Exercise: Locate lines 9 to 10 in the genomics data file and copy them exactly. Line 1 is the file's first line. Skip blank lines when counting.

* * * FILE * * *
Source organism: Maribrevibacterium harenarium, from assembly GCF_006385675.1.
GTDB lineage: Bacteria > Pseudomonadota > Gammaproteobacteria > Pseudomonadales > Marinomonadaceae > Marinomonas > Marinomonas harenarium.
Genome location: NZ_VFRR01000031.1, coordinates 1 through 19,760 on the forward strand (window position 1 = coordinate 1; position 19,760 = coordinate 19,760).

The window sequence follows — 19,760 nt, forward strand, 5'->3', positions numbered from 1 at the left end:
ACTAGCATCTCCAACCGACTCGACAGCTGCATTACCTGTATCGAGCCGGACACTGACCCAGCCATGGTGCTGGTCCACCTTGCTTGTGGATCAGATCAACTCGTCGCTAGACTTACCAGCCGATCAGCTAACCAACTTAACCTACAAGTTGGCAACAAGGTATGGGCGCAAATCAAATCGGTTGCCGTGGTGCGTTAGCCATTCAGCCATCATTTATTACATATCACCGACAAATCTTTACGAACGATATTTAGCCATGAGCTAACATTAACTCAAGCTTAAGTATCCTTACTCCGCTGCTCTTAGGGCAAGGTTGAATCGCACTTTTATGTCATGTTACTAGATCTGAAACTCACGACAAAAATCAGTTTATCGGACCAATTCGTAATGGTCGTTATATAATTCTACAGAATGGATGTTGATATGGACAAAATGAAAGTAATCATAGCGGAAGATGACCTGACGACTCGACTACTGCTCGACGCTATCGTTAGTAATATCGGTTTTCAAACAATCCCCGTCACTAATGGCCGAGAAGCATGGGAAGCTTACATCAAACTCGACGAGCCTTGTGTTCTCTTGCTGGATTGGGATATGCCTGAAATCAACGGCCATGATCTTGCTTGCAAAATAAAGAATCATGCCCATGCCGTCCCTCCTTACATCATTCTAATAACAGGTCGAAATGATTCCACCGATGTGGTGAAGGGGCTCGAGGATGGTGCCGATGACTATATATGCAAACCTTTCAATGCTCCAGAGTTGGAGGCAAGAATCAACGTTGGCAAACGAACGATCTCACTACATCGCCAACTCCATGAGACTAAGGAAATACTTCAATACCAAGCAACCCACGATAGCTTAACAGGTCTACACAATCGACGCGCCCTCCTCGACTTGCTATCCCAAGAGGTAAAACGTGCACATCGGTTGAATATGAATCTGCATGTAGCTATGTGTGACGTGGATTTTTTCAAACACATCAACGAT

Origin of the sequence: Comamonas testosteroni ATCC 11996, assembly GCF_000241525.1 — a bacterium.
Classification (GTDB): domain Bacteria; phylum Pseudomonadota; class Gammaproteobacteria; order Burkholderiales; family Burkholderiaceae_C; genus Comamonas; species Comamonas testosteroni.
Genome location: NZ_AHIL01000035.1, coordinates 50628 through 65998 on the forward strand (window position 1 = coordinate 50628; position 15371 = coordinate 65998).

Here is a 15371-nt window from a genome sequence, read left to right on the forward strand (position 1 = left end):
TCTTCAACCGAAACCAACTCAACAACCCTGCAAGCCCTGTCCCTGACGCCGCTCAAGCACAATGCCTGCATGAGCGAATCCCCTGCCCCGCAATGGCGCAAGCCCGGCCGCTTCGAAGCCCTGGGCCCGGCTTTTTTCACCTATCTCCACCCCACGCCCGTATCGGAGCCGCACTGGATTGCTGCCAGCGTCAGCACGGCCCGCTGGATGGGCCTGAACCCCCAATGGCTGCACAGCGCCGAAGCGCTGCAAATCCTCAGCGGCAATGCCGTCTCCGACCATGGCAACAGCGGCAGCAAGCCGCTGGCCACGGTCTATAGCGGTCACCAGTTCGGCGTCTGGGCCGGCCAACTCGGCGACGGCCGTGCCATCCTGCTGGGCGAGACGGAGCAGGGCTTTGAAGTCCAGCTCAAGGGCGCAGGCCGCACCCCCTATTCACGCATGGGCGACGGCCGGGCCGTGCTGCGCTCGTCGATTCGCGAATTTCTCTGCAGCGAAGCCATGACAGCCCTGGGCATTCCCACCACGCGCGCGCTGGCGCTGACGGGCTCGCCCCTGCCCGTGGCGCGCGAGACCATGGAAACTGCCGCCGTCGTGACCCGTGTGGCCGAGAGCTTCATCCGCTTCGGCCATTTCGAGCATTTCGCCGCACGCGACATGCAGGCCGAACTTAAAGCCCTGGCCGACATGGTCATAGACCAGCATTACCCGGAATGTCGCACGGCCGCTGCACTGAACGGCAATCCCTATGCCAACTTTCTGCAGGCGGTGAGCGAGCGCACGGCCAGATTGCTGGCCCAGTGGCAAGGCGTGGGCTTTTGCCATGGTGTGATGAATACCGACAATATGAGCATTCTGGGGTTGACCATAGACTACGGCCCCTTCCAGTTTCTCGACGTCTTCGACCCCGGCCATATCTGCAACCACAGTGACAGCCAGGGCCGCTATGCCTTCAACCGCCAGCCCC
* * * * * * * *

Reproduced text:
Here is a 15371-nt window from a genome sequence, read left to right on the forward strand (position 1 = left end):
TCTTCAACCGAAACCAACTCAACAACCCTGCAAGCCCTGTCCCTGACGCCGCTCAAGCACAATGCCTGCATGAGCGAATCCCCTGCCCCGCAATGGCGCAAGCCCGGCCGCTTCGAAGCCCTGGGCCCGGCTTTTTTCACCTATCTCCACCCCACGCCCGTATCGGAGCCGCACTGGATTGCTGCCAGCGTCAGCACGGCCCGCTGGATGGGCCTGAACCCCCAATGGCTGCACAGCGCCGAAGCGCTGCAAATCCTCAGCGGCAATGCCGTCTCCGACCATGGCAACAGCGGCAGCAAGCCGCTGGCCACGGTCTATAGCGGTCACCAGTTCGGCGTCTGGGCCGGCCAACTCGGCGACGGCCGTGCCATCCTGCTGGGCGAGACGGAGCAGGGCTTTGAAGTCCAGCTCAAGGGCGCAGGCCGCACCCCCTATTCACGCATGGGCGACGGCCGGGCCGTGCTGCGCTCGTCGATTCGCGAATTTCTCTGCAGCGAAGCCATGACAGCCCTGGGCATTCCCACCACGCGCGCGCTGGCGCTGACGGGCTCGCCCCTGCCCGTGGCGCGCGAGACCATGGAAACTGCCGCCGTCGTGACCCGTGTGGCCGAGAGCTTCATCCGCTTCGGCCATTTCGAGCATTTCGCCGCACGCGACATGCAGGCCGAACTTAAAGCCCTGGCCGACATGGTCATAGACCAGCATTACCCGGAATGTCGCACGGCCGCTGCACTGAACGGCAATCCCTATGCCAACTTTCTGCAGGCGGTGAGCGAGCGCACGGCCAGATTGCTGGCCCAGTGGCAAGGCGTGGGCTTTTGCCATGGTGTGATGAATACCGACAATATGAGCATTCTGGGGTTGACCATAGACTACGGCCCCTTCCAGTTTCTCGACGTCTTCGACCCCGGCCATATCTGCAACCACAGTGACAGCCAGGGCCGCTATGCCTTCAACCGCCAGCCCC